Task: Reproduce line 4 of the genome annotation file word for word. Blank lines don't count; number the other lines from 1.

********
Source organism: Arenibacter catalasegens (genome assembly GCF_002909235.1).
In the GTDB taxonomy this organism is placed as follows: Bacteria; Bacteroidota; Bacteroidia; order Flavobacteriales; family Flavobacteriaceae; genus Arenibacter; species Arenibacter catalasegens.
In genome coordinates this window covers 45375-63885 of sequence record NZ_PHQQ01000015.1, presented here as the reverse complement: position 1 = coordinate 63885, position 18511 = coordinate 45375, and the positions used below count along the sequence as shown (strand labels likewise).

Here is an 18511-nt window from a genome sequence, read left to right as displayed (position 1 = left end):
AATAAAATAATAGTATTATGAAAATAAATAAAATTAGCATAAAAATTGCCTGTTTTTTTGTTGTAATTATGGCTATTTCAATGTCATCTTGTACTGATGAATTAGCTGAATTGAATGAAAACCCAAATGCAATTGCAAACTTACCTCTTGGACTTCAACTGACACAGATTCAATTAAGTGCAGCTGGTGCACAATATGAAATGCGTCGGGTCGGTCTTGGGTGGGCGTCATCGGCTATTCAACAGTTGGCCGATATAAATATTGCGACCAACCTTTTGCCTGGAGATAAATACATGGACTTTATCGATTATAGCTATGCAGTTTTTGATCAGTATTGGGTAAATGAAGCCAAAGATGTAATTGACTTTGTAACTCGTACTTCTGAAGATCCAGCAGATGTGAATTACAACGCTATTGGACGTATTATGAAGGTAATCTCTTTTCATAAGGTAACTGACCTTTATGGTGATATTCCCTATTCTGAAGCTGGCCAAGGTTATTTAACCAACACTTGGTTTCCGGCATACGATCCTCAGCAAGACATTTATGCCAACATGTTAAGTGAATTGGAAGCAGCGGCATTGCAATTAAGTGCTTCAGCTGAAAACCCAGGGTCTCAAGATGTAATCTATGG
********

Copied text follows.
Here is an 18511-nt window from a genome sequence, read left to right as displayed (position 1 = left end):